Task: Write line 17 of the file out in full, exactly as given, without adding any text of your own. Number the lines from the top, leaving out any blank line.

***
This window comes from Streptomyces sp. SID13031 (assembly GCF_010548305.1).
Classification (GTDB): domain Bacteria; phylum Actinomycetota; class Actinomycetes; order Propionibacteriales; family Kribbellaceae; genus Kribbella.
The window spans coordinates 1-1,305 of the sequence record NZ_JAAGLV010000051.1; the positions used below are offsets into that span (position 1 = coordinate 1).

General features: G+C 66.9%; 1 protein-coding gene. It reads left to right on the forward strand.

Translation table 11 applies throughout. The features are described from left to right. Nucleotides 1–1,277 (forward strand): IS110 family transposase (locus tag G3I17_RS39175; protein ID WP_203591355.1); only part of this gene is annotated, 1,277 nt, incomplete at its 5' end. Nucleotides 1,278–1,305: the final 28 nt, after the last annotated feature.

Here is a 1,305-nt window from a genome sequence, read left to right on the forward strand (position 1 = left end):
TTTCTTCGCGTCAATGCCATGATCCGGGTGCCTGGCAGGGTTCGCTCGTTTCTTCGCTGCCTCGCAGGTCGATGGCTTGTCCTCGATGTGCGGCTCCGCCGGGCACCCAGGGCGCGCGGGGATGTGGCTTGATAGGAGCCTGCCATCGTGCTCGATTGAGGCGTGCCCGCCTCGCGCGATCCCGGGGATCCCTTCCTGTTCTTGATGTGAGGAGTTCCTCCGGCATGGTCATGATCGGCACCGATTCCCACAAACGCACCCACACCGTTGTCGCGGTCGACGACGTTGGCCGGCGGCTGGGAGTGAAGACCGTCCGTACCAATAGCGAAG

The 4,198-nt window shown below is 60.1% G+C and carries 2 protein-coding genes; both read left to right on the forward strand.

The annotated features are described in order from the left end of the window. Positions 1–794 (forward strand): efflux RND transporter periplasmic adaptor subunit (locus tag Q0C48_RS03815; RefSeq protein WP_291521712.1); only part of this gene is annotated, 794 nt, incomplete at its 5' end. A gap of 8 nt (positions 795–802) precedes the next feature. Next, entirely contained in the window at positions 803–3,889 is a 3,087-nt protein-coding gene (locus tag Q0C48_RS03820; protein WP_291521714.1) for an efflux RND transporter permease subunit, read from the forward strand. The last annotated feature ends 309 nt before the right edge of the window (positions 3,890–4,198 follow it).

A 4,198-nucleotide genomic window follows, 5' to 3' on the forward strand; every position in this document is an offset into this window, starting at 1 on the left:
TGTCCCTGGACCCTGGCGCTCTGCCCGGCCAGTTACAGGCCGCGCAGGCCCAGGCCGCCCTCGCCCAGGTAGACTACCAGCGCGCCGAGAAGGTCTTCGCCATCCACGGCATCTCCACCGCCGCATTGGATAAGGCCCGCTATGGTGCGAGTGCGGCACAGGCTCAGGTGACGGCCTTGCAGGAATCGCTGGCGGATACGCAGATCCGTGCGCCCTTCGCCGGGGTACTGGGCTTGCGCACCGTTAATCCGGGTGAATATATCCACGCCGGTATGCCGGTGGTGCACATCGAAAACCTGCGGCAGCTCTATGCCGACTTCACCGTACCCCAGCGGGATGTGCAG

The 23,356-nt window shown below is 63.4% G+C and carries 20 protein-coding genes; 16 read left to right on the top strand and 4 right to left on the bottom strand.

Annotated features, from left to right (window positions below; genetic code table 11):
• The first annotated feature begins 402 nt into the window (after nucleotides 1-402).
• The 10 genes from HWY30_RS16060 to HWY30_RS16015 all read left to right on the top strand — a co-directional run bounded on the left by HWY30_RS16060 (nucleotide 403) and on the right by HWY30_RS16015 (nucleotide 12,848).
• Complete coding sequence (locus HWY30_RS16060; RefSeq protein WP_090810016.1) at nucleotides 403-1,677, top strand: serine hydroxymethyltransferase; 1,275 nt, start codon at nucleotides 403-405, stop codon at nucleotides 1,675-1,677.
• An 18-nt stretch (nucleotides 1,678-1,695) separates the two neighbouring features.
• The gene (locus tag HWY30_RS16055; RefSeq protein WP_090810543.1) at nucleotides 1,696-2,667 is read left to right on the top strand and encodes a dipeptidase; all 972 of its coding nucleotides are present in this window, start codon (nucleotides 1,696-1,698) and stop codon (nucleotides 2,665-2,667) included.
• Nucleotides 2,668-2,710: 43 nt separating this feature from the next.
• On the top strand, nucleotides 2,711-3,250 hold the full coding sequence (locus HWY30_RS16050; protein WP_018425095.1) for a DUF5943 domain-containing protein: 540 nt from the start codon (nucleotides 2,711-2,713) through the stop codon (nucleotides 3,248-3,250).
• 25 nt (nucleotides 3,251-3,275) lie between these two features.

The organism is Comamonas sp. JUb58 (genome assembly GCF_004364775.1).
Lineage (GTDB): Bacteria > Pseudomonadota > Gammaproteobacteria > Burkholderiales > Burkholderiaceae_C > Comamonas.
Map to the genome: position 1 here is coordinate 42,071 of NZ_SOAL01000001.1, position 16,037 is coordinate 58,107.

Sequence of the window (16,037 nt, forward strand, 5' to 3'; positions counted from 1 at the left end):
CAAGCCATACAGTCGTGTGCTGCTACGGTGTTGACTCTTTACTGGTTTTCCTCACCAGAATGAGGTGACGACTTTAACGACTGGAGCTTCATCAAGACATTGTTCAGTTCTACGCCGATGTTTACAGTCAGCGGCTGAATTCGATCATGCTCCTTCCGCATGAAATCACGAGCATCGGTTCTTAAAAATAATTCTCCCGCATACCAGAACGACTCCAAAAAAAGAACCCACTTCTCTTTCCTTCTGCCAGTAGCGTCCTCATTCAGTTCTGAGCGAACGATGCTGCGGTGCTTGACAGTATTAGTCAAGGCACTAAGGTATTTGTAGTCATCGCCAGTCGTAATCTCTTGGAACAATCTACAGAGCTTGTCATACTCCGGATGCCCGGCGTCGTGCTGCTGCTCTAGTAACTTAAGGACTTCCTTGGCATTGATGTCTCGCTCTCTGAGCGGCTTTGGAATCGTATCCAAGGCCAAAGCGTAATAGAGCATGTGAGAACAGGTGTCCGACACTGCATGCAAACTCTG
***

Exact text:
• An 18-nt stretch (nucleotides 1,678-1,695) separates the two neighbouring features.